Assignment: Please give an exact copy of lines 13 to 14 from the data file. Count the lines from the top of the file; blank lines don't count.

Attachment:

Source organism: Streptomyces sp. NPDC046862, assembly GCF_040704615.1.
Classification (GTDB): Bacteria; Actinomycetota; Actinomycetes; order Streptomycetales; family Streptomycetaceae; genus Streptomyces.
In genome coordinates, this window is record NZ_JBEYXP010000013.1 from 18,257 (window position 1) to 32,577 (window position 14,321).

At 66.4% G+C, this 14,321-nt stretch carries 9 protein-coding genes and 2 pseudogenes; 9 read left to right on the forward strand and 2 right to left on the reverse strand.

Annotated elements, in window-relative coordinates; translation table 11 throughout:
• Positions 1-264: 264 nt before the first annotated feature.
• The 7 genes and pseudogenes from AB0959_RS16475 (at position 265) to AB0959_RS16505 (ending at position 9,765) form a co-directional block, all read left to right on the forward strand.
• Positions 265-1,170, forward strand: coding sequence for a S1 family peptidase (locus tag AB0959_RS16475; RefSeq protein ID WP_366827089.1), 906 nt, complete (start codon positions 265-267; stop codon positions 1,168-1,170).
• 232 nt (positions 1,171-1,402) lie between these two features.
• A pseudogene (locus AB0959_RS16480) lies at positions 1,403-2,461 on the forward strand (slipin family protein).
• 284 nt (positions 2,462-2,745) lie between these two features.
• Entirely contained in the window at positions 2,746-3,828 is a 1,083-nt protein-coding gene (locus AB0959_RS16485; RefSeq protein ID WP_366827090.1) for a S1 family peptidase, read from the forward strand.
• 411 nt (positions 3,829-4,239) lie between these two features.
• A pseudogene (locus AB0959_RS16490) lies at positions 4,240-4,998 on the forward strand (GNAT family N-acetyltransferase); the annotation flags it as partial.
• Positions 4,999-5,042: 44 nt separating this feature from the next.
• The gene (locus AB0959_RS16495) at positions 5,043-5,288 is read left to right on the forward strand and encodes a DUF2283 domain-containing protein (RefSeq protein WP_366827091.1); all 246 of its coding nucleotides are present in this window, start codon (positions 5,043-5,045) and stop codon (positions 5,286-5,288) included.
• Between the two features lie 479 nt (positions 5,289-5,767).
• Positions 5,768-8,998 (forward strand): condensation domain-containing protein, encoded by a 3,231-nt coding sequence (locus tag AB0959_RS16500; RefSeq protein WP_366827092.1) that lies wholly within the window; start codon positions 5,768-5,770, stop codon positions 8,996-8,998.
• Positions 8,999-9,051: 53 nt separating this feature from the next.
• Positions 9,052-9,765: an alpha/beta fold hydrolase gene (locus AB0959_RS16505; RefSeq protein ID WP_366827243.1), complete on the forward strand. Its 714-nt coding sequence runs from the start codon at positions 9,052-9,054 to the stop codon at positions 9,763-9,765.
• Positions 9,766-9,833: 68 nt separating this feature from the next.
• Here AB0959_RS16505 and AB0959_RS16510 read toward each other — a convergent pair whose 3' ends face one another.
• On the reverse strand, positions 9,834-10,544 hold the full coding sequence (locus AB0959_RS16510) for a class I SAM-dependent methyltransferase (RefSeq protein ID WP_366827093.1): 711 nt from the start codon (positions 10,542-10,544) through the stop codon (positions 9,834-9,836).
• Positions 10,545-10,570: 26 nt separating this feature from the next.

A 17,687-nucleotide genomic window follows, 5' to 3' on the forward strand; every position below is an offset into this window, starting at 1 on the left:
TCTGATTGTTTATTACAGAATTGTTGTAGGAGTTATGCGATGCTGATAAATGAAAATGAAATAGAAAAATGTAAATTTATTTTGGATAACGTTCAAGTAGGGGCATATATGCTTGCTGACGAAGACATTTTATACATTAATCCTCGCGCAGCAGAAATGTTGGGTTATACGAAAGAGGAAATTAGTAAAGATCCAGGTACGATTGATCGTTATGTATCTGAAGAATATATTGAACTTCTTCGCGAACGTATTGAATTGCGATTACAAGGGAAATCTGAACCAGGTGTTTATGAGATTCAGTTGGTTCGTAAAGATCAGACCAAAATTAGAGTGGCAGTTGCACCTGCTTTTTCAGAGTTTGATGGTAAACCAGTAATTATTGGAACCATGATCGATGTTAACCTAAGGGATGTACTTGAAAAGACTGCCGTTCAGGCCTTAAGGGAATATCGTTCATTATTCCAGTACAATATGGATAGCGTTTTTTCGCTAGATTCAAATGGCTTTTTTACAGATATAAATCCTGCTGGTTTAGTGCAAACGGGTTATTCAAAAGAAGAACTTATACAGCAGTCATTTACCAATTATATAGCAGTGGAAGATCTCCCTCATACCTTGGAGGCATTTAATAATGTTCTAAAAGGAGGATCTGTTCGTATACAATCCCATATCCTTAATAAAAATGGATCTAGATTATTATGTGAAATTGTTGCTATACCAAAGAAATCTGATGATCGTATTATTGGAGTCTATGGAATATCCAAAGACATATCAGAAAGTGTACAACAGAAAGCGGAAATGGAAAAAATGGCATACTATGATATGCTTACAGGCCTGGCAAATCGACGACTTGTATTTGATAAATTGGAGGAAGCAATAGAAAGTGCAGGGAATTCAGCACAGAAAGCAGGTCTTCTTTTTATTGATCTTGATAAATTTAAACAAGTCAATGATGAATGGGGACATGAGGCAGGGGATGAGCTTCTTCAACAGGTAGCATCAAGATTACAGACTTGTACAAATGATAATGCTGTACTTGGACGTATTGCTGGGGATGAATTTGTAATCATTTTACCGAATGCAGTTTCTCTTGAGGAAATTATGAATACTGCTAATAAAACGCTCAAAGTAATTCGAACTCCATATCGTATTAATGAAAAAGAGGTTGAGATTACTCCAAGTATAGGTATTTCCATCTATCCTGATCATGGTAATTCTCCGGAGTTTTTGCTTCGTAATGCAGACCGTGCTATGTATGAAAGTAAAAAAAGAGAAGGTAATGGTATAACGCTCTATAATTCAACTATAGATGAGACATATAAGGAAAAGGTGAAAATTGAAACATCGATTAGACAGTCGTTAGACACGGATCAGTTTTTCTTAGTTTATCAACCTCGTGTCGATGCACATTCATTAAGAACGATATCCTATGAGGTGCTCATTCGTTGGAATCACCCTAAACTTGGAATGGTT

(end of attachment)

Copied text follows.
• 411 nt (positions 3,829-4,239) lie between these two features.
• A pseudogene (locus AB0959_RS16490) lies at positions 4,240-4,998 on the forward strand (GNAT family N-acetyltransferase); the annotation flags it as partial.